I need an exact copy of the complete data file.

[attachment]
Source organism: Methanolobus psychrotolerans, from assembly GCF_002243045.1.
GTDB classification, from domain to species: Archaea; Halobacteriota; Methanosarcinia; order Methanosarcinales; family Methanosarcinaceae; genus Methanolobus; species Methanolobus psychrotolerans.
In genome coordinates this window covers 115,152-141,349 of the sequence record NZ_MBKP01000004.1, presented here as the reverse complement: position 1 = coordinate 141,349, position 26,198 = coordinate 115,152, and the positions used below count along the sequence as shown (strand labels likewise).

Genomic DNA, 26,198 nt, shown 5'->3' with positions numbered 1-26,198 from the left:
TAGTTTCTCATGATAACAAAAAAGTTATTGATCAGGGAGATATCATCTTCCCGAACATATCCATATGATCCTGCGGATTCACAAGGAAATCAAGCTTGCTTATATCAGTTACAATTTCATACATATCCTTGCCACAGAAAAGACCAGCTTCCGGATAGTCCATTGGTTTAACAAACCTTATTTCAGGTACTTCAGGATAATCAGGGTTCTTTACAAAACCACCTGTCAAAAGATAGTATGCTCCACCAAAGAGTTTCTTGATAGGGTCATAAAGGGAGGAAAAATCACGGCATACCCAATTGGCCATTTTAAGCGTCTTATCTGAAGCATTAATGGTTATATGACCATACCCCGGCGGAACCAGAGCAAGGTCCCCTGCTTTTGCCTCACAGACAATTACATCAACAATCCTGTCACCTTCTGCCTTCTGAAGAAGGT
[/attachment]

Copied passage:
Source organism: Methanolobus psychrotolerans, from assembly GCF_002243045.1.
GTDB classification, from domain to species: Archaea; Halobacteriota; Methanosarcinia; order Methanosarcinales; family Methanosarcinaceae; genus Methanolobus; species Methanolobus psychrotolerans.
In genome coordinates this window covers 115,152-141,349 of the sequence record NZ_MBKP01000004.1, presented here as the reverse complement: position 1 = coordinate 141,349, position 26,198 = coordinate 115,152, and the positions used below count along the sequence as shown (strand labels likewise).

Genomic DNA, 26,198 nt, shown 5'->3' with positions numbered 1-26,198 from the left:
TAGTTTCTCATGATAACAAAAAAGTTATTGATCAGGGAGATATCATCTTCCCGAACATATCCATATGATCCTGCGGATTCACAAGGAAATCAAGCTTGCTTATATCAGTTACAATTTCATACATATCCTTGCCACAGAAAAGACCAGCTTCCGGATAGTCCATTGGTTTAACAAACCTTATTTCAGGTACTTCAGGATAATCAGGGTTCTTTACAAAACCACCTGTCAAAAGATAGTATGCTCCACCAAAGAGTTTCTTGATAGGGTCATAAAGGGAGGAAAAATCACGGCATACCCAATTGGCCATTTTAAGCGTCTTATCTGAAGCATTAATGGTTATATGACCATACCCCGGCGGAACCAGAGCAAGGTCCCCTGCTTTTGCCTCACAGACAATTACATCAACAATCCTGTCACCTTCTGCCTTCTGAAGAAGGT